Katherine Tay decided to study Sustainable Urban Design at Poly after her N-Levels. But when that didn’t seem like her ideal choice, she wasn’t afraid to go in another direction. Along the way, came useful insights and experiences.
Would you take the highway (i.e. fastest route) to get to a destination, or would you take a longer road that’s more scenic? Katherine Tay, a first-year student at National University of Singapore, chose the latter.
Katherine talks about her choices after N-Level exams and polytechnic -- how she fell in and out of love with architecture, took a gap year after graduating with a Diploma in Sustainable Urban Design and Engineering from Ngee Ann Polytechnic, and the lessons she learned along the way.
How did you decide on a pathway after your N-level examinations?
Before my N-Level exams, I was quite reluctant to go for polytechnic open houses. I wasn’t convinced PFP (Polytechnic Foundation Programme) would be a good route for me. I wasn’t sure my future would be safe without an O-Level certificate. But my teacher encouraged me to consider PFP. He allowed me and my friends to skip the last class in school one day and attend open houses.
At Ngee Ann Poly open house, I saw the projects by the architecture students – their models. I knew then, architecture was what I wanted to pursue. Math was one of my best subjects, and I love art even though I didn’t quite excel in it. Architecture combined both of these interests. When I spoke to the students, I could also see they were passionate about their course. I am more of a hands-on person, and building things makes me happy. So, I signed up for the Sustainable Urban Design and Engineering Diploma.
You’re now studying Arts at NUS. How did that switch happen?
While I had fun (working on my school projects at Poly), I didn’t sleep much and my health deteriorated. The industry expectations for architects – such as working hours – can be quite brutal.
Also, in school, you get to be the mastermind of your projects. You get to come up with a fancy concept. At work, in the first few years of your career, you may start out as a draftsman, which makes sense because you have to refine and practise your skills... but it was not as inspiring as I envisioned it to be. While I love the field, I realised I did not want to be an architect.
What did you do next?
I decided to take a gap year… it was intimidating. I was a few years behind my peers because I took the N-Level and polytechnic route. But I knew spending one year figuring out what I want in life, to get a clear picture of the different careers available, would be a worthy investment. I didn’t want to go to university just for the sake of getting a degree.
I had noticed that some of my friends would jump right into a university course immediately after junior college or poly – but they were actually not sure if they would pursue that field in future. I wanted to use this chance to pursue higher education wisely.
What are some lessons you learned from your gap year?
I read a lot in my gap year - books about writing, financial planning, local and global issues. I also talked to people who were in different fields.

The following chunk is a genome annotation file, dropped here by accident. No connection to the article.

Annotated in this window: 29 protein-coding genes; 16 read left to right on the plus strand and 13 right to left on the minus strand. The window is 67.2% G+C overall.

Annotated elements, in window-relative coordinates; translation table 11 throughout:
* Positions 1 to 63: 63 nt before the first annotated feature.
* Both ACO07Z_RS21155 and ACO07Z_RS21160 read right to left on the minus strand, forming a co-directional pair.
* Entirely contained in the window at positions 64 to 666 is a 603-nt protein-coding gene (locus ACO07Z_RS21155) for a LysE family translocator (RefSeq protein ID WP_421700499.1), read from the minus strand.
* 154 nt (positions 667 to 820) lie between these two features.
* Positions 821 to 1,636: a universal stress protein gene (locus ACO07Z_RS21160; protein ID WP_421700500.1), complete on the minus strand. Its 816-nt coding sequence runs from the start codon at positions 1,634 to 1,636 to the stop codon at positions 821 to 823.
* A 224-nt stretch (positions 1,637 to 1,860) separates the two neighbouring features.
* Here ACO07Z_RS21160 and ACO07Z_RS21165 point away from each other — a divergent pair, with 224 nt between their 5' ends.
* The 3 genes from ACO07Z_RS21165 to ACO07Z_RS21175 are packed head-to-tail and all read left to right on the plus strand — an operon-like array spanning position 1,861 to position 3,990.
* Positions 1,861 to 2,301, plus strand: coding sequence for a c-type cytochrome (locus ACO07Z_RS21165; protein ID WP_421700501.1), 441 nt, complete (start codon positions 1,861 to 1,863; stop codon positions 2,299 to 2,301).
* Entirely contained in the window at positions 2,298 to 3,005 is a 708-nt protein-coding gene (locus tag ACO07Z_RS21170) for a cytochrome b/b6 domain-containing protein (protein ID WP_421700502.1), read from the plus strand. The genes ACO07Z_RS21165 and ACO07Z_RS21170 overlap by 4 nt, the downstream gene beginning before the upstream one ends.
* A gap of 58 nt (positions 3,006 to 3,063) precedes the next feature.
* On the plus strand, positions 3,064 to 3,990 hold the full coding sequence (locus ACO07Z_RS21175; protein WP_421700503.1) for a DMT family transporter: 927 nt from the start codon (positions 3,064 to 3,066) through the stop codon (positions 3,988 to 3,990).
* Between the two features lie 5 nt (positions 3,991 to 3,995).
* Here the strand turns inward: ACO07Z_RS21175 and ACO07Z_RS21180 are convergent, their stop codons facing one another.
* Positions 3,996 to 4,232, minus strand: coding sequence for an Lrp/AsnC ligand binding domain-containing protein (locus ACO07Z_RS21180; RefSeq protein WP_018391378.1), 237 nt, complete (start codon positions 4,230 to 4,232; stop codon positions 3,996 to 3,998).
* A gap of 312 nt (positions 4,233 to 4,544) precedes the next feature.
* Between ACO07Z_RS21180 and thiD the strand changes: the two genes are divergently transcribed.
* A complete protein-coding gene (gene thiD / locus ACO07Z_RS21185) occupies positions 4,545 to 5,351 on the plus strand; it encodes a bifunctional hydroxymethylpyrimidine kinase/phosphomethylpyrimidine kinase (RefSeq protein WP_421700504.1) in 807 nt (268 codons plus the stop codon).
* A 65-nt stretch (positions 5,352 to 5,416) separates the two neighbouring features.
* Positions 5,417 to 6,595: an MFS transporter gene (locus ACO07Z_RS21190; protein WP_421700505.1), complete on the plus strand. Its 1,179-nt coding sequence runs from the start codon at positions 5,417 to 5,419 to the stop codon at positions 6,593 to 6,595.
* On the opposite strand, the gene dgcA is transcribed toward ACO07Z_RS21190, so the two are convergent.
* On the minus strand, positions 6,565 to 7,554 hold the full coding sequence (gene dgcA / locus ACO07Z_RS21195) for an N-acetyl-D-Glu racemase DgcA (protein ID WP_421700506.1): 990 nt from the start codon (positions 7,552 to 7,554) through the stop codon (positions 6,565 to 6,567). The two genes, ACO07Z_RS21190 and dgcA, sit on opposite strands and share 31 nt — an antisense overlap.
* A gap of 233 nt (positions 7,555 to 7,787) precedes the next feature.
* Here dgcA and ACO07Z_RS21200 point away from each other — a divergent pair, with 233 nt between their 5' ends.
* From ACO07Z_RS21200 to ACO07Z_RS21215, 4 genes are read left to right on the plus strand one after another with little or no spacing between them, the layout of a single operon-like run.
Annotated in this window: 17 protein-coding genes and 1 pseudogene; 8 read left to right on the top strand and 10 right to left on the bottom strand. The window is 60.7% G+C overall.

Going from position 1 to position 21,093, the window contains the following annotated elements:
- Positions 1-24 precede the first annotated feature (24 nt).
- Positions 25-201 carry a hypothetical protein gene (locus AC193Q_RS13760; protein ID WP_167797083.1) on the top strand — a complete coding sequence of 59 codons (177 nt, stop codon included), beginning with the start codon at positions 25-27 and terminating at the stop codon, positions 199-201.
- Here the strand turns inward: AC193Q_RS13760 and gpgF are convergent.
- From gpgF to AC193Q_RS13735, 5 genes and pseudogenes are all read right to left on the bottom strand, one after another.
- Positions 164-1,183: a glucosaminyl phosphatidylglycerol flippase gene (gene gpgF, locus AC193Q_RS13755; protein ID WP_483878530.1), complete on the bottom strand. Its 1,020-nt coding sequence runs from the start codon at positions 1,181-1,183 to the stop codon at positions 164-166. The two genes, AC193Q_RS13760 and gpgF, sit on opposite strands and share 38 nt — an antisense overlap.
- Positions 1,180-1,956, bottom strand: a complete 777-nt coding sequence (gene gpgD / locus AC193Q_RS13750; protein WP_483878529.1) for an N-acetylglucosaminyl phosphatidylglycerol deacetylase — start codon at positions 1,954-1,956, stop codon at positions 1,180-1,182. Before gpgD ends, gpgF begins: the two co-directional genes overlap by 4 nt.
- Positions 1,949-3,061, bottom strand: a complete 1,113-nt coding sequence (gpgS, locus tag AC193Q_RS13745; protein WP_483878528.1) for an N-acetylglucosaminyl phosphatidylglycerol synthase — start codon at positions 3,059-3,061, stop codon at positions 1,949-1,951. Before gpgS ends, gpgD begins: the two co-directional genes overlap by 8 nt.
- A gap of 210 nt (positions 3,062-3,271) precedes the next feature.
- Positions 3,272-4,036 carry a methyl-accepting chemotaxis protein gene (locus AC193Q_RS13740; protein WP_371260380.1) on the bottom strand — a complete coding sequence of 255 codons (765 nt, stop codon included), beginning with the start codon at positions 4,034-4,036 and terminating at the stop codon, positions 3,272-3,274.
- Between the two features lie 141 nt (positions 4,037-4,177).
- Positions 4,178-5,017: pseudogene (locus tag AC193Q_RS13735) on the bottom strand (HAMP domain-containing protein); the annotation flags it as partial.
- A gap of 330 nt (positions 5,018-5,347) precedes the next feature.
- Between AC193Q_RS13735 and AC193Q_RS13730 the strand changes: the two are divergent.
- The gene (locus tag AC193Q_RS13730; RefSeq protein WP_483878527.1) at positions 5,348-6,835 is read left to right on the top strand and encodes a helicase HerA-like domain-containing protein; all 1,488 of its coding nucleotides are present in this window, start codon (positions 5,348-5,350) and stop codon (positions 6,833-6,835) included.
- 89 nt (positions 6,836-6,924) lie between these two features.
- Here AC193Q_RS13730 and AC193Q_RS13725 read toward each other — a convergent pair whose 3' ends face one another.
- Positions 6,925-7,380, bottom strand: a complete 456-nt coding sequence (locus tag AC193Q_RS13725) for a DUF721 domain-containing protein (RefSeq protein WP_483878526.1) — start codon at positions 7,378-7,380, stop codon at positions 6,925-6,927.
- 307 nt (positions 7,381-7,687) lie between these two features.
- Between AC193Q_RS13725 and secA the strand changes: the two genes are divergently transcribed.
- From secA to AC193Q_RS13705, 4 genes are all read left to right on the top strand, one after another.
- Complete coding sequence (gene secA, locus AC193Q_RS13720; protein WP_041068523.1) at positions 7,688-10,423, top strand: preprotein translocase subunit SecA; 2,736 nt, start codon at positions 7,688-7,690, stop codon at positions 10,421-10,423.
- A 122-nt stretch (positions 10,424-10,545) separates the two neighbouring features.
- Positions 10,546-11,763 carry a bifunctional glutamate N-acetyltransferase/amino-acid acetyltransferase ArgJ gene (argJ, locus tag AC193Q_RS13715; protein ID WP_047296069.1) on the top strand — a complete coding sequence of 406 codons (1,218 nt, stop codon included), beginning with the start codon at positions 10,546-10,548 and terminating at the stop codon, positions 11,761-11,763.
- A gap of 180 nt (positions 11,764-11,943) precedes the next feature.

I considered going into computer science, as I like engineering and math. With the rise in technology and artificial intelligence, that field is forecast to provide many careers. I spoke to a mutual friend who studied computer science, and she pointed out that the field is quite fast-moving. I’d constantly have to keep up with changing technology. Also, it may not be as lucrative in the future, as there would be many graduates with the same degree. It may not be something that suits me.
So, what did you decide?
One of my goals for my future is to be as mobile as possible. The idea of a career that constantly allows me to explore and learn new things attracts me. I don’t want to be tied down to a job where I’ve to work in an office all day. I want to be on my feet, questioning things and finding answers. This is something that struck me, as I reflected on what I want to do during my gap year.
Since I enjoy studying and learning new things, I decided to pursue a degree in arts, which can open up more pathways for me. I want to explore becoming a writer. I realise writing is similar to architecture – you put together words to build something, in this case a story or an image. My English is pretty good, and I think that’s a feasible path. I’m considering taking a major in communications or literature.
What did your parents say?
My parents were supportive of me changing paths. They trust I’ll be responsible for my own education. They had seen me work hard in architecture, and I guess they know I’ll put my heart and soul into whatever I choose to do next.
What advice would you give your juniors?
Find your own definition of success and work towards it.
My measure of success is whether I’m interested to learn about things around me. Do I go out of my way to cultivate a skill? Read a book? If I can maintain that curiosity, I consider myself successful. You can’t help it when people measure you based on their own definitions of success, but don’t let that affect you too much. You know yourself best. Figure out what your definition of success is.
If your grades don’t meet your goals – which often happens to me! – focus on how this setback can be a potential area for growth. If you don’t know what your interests are, pause and reflect. Focus on what you are good at. Everyone has a flair for something. If you cultivate what you’re good at, there’s a good chance you’ll end up loving it.